Leading article: Mr Hague is quite wrong over Europe, but he is not daft

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The Independent Culture
GIVE WILLIAM Hague credit for one thing: at least he seems to be talking about the real issues in the European elections. Labour seems to be relying on Tony Blair's turbo-charged popularity, while the Liberal Democrats are running on anything but their status as the most pro-European of the main parties. The Tory leader is now talking about renegotiating the treaties of the European Union. He is profoundly wrong, and he is playing havoc with Tory Party unity, but he is not daft. At the Cologne summit at the weekend, Europe's leaders agreed that there would have to be treaty amendments to rejig the EU's decision-making systems to cope with the accession of Cyprus, the Czechs, Estonia, Hungary, Poland and Slovenia, and then Bulgaria, Latvia, Lithuania, Romania and Slovakia.

But Mr Hague is edging towards the isolationist position, effectively wanting to renegotiate Britain's relationship with today's world: the constraints on UK sovereignty do not come from just the EU, but from a web of other treaties that've also spawned their own legal systems.

We now live in a treaty-bound world, a law-bound world in which the growing scope of international law limits the space in which politicians can operate. The Eurosceptics often overlook the fact that the law laid down by the European Convention on Human Rights is just as "intrusive" as EU law, and that Britain is also bound by the law laid down by United Nations treaties, not to mention simple bilateral treaties governing extradition and tax. Augusto Pinochet and Slobodan Milosevic both find themselves caught in this web, and a good thing too.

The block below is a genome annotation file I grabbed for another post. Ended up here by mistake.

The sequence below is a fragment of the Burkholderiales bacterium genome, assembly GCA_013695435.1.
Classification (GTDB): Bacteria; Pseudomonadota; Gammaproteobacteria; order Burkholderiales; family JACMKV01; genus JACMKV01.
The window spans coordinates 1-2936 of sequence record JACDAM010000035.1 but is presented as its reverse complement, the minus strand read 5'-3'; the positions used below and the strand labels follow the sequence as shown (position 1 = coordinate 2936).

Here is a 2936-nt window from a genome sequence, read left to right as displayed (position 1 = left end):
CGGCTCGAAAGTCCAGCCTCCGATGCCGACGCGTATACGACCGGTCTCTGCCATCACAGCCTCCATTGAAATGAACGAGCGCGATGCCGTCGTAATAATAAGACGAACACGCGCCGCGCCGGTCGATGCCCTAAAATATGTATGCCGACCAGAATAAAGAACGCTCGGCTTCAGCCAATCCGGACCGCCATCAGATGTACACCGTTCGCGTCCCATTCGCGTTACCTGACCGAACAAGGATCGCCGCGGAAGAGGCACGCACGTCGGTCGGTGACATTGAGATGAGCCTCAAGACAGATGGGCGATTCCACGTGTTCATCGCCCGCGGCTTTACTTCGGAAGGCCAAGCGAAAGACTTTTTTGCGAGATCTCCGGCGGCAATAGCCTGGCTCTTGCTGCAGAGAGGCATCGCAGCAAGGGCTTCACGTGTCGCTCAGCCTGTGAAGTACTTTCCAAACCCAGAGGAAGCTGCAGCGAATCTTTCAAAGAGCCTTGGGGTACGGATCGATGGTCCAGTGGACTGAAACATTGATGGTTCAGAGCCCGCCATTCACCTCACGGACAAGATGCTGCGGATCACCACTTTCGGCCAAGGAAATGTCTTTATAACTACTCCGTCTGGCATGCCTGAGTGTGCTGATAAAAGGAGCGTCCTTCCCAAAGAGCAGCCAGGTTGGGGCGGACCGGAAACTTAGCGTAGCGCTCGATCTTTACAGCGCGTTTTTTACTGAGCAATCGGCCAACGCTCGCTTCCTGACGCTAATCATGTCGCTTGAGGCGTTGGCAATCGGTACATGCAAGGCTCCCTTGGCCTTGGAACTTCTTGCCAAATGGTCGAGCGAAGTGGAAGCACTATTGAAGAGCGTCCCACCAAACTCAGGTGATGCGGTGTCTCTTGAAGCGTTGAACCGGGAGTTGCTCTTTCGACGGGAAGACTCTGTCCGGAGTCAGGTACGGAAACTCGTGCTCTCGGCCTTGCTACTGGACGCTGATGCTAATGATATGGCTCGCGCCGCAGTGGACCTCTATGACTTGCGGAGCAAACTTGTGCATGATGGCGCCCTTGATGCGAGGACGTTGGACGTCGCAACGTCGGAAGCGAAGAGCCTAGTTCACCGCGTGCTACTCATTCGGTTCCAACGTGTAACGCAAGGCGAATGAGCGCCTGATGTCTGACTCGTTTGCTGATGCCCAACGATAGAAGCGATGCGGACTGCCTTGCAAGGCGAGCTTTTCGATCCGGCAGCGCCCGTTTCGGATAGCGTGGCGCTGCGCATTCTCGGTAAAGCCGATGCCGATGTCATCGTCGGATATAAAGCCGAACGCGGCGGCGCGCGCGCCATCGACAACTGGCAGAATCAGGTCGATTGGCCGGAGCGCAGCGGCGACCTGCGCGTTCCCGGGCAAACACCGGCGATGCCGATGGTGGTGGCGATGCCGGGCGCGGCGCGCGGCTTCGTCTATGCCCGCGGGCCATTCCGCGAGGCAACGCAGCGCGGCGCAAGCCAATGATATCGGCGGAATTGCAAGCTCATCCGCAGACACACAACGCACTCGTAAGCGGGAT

This new legal order does mean there is less scope for politicians, although Tony Blair has shown how there is still room for leadership: how getting things done means cutting through the swampy treacle of institutions like Nato and their supra-national bureaucracies. It is amazing what a clear sense of purpose can achieve when combined with political skill, charm and a careful way with words.

The idea that the way forward is to opt out of one of the most benign and potentially most powerful of these networks is bizarre. Renegotiation of EU treaties, in the sense of extrication meant by Mr Hague and the Institute of Directors, is hardly feasible. The renegotiators show every sign of wanting to opt back into the Fifties, when people travelled by ship, were only allowed to take pounds 25 in sterling with them and the Internet was science fiction.

But it is frankly hard to know how to decide how to vote on Thursday. Despite Hague's creeping isolationism, many Tory MEPs played an honourable role in bringing down Jacques Santer's corrupt and inefficient Commission, while Labour MEPs propped it up until the last minute. As ever, this argues for more, and better, democracy, not less. So at least vote on Thursday, whatever you do.

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